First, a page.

Okay, I'm one of those people who thinks the problem with interactive fiction is that it's not sexy enough. However, I think IF, as a mode of interaction, is extremely powerful and is quite possibly light years ahead of whatever we're doing with narrative / meaning in the latest 3D whiz-bang video games.

Then one day I realized -- I could combine the CYOA tool Twine with the web player export of Unity, and the two could possibly hook into each other through Javascript. Turns out, they can.

Unfortunately, the project I used it for -- well, it didn't really work out -- but maybe someone else can use it?

The Unity Web Player has a useful method Application.ExternalCall() that can call Javascript methods on the web page. Similarly, you can call SendMessage() from a page script to call a method on a specific GameObject and even pass strings into Unity. That's the gist. If you need more help / my code snippets, a more detailed guide is here:

Friday, July 13, 2012

The shape of crime and escape.

From "Payday: The Heist"
I went to another BLDGBLOG / Studio-X event: "Breaking Out Breaking In." This time, it was a panel with FBI agents, crime experts, and architects, all focusing on heists: what does it mean to break into a bank and how should we approach bank design?

As I sat there, I pondered a much, much, much more important question: how does it affect the ways we design video games and levels about heists. How should we abstract the heist?

Wednesday, July 11, 2012

On Planet Phillip entering hibernation.

I've never really agreed with his attitude / his community's general attitude towards art and level design, but I always deeply respected Phillip's mission to exist as a hub for single player Half-Life 2 maps and mods. I'm sure it took a lot of work to keep the community running and to keep putting up new content, and I guess it was finally encroaching too much on his personal life and other projects -- so now it seems that Planet Phillip is going into a sort of hibernation.

Thanks for existing for all these years, Mr. Marlowe.

Well, I predict you're actually going to come out of retirement soon, if only briefly, within the next few months. Some little birdies have been chattering about a certain improbable mod approaching completion...

Tuesday, July 10, 2012

Monday, July 9, 2012

"A People's History of the First Person Shooter" at the No Show Conference at MIT.

If you'll be in the Boston area, come see me (and a bunch of smart people) talk about games at the No Show Conference running from July 14th to July 15th at MIT. Hopefully there'll be some kind of livestream or webcast thing available. I'll fill you in on those details when I get them.

My talk is called "A People's History of the First Person Shooter."

Now, I love stuff like 7DFPS, but I disagree with some of the reasoning behind it -- that the FPS genre, in particular, is creatively dead and requires an injection of indie ingenuity. That's wrong; indies have been working in the FPS space for nearly as long as the FPS genre has existed, and continue to make amazing innovative work.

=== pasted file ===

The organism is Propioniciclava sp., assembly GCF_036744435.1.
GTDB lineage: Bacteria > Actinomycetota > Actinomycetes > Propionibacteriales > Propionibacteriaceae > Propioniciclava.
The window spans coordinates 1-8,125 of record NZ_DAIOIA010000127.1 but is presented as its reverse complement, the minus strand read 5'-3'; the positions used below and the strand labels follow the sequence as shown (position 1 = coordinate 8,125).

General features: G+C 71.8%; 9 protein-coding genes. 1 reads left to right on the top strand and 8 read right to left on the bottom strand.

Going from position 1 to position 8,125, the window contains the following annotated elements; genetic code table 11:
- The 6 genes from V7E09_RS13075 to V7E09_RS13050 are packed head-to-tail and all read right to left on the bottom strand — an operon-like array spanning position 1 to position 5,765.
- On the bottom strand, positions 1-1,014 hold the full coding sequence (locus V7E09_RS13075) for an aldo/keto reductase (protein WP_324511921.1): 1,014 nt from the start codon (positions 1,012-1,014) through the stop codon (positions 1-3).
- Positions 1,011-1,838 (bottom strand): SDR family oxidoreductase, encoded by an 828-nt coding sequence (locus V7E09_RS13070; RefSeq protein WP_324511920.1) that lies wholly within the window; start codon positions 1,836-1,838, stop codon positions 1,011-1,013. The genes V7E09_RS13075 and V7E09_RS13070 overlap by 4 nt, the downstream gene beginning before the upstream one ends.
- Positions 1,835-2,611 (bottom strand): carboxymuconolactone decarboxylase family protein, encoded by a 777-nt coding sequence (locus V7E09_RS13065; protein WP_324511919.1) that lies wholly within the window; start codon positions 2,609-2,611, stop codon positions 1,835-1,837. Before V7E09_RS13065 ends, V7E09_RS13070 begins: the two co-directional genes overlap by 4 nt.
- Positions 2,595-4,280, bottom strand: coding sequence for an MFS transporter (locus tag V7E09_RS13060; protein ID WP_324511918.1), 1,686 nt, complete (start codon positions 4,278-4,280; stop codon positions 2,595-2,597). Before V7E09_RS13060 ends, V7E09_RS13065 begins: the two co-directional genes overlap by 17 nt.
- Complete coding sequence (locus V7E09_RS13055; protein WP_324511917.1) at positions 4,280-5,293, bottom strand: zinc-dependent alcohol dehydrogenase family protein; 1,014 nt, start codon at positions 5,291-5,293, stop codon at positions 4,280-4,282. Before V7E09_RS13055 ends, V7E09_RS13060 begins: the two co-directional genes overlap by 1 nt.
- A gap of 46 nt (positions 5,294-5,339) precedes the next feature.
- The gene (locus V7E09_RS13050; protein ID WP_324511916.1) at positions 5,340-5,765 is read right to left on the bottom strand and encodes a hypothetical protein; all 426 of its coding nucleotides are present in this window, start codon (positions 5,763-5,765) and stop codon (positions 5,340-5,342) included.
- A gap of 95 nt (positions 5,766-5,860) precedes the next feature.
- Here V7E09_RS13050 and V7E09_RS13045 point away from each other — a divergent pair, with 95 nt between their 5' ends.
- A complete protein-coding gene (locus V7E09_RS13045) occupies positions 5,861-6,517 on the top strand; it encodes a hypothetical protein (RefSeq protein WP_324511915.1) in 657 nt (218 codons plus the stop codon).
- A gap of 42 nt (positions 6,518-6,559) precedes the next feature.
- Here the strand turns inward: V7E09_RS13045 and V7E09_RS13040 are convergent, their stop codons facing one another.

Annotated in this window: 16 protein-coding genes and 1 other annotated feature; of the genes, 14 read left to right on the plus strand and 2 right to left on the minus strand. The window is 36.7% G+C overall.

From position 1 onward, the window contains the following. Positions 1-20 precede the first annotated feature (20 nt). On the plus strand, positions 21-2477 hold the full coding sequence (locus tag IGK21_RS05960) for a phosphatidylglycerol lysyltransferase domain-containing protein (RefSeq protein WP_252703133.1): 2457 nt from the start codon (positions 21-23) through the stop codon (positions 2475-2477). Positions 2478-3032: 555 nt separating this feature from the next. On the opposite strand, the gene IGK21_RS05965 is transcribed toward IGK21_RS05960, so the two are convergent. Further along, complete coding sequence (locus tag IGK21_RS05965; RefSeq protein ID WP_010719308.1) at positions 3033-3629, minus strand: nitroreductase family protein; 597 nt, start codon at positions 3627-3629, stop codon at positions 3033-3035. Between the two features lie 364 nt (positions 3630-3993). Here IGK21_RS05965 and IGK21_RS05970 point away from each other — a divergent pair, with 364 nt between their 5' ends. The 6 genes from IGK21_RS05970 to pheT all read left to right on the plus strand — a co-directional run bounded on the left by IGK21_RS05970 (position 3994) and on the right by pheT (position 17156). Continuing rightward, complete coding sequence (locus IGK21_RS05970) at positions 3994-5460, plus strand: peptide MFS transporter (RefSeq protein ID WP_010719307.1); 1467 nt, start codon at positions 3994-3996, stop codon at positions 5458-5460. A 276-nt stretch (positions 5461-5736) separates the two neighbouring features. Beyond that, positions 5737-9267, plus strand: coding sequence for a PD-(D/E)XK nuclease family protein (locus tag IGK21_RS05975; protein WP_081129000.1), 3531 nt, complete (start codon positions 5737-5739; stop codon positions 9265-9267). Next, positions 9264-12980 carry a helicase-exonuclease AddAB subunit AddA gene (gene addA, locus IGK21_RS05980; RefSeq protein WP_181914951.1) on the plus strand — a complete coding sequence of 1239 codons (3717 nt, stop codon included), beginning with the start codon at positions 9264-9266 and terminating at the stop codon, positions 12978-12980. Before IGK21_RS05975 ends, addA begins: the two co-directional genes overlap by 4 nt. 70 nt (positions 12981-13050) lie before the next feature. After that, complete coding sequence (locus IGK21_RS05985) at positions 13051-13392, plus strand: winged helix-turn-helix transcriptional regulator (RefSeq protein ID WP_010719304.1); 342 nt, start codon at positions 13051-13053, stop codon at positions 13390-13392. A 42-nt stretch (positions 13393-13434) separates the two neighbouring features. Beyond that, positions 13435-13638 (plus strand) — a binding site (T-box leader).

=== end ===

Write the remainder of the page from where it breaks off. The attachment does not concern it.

It just plays into the fact that the popular history of the genre is largely a company history, written by the big winners.

My goal is to outline an alternate narrative of game developer history, to talk about the need and methodology for a game developer history, and to explicate some currents of thought running through the cutting edge of first person design in the indie scene.

(If you're in the New York City area instead, I highly recommend attending the annual Come Out and Play festival and the annual NYC MP3 Experiment, both at Governor's Island this coming weekend.)

Friday, July 6, 2012

Rule Databases for Contextual Narrative... and spelling bees.

Valve's Elan Ruskin gave a fantastic talk at GDC 2012 on using "Rule Databases for Contextual Dialog and Game Logic" -- basically, the implementation behind the dialogue response system in Source games, most recently used in Left 4 Dead 2 and DOTA 2. I'm surprised more people haven't picked up on it because I think it presents some really effective research on procedural narrative systems.

A lot of game logic / narrative resembles a flowchart, especially with the advent of visual scripting systems like Unreal's Kismet or Twine -- resulting in this deeply entrenched concept of branching structure. Authoring and changing these individual branches is usually very expensive.

Thursday, July 5, 2012

On landscape porn.

We couldn't do large, open, video game environments before. Now we can. However, this kind of power is limiting in its own way; you just see the same concepts of grand sweeping vistas, over and over. It's very beautiful and expertly crafted, but it also resembles the same stagnation of a mud-brown rusty metal corridor decorated with skulls -- a certain lack of imagination.

Conceptually, this is Thomas Kinkade, repeating, instantiating, stretching endlessly past our view frustums to infinity. It's always the same sunlit painterly natural realism with some normal-mapped ruins in the foreground.

Monday, July 2, 2012

A short history of non-monoplanar first person movement.

I'm working on a new game that reuses a lot of Souvenir's code, so lately I've been doing more research into non-monoplanar first person movement, meaning you're not limited to primarily moving along the X and Z axis / traversing across a single, fixed, designated "ground" plane.

Traditionally, "noclip" flying / spectator modes have been the most common form of non-planar first person movement. However, I'm not a fan of it as a movement mechanic because you're always "right side up" above a ground plane. Your idea of space never really changes because that's not the point.

Shattered Horizon (2009) was a multiplayer FPS in space, where astronauts shoot each other while hovering around asteroids. From what I can grok in gameplay videos, players can rotate and hover freely, but they almost always maintain the same common "ground plane" as if there's a "right side up" in space. Common map layout terminology and directional lighting also reinforce the idea of a "top" of the map.